This week Moto Guzzi celebrated its 95th birthday, which is quite a milestone and it is thanks to this long history that the company is currently going through something of a resurgence. The trend for retro bikes is playing into Guzzi’s hands and as a result of the success of the V7 models, the firm has expanded its range for 2016 with the introduction of the V9 Bobber and Roamer.
Both bikes share the same basic platform, but where the Bobber (black bike in the pics) gets wide 16-inch balloon tyres, the Roamer (red) has a large 19-inch front to give it a bit more of a cruiser style. Powered by the new V9 engine, which remains air-cooled despite being Euro4 compliant, these bikes are aimed at riders wanting to progress up from the V7 models or sample a Guzzi for the first time and as such are more cruiser than retro. Which is how they ride.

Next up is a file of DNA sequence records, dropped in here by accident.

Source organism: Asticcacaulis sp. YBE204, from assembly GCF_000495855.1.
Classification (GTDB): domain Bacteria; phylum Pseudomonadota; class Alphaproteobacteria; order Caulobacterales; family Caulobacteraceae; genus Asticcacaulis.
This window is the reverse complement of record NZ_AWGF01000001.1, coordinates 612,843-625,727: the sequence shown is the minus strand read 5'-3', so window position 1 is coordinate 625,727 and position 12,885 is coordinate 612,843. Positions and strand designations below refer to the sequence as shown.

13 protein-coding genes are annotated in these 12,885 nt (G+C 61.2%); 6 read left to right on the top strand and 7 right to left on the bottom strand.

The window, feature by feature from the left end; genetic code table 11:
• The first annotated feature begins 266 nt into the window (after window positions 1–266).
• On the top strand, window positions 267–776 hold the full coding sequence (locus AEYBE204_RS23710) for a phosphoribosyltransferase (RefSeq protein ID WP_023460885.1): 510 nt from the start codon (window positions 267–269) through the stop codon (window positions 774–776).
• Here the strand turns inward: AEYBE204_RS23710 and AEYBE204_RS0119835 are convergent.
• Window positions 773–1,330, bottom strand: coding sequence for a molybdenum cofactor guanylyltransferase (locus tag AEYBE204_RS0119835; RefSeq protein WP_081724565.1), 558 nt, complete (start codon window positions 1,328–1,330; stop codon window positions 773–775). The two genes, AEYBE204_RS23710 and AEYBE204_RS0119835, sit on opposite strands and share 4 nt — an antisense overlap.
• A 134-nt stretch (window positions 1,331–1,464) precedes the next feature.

Guzzi has been very keen to keep its new V9 feeling authentic to the brand’s image and that’s exactly how it feels to ride. Give it a few revs at standstill and the bike lurches to the right thanks to the torque reaction while selecting a gear is a slightly clunky affair and accelerating hard unleashes a pleasing vibration and sound as the twin pistons thump up and down. It’s a proper Guzzi motor in both character and feel and one that fans of the Italian manufacturer will love. But will they appreciate the V9 models’ handling?
Let’s not beat around the bush, both V9s are quite unique when it comes to their handling. The tall and wide tyres make the Bobber drop very rapidly into a corner and then require being held down to ensure it makes it out the other side while the Roamer’s 19-inch front feels ponderous to turn and vague mid-corner. These are quirky bikes and their handling reflects this trait, which will attract some riders and put others off. Personally I could learn to live with the Bobber as I like its styling and attitude, but I’d probably avoid the Roamer as its styling does nothing for me. Others will passionately disagree with my choice but that’s what Guzzis are all about.
These aren’t mainstream bikes, but that very fact makes them appealing to a select few riders. If that sounds like you, take a test ride on one and see if the spirit of Mandello del Lario flows through your veins.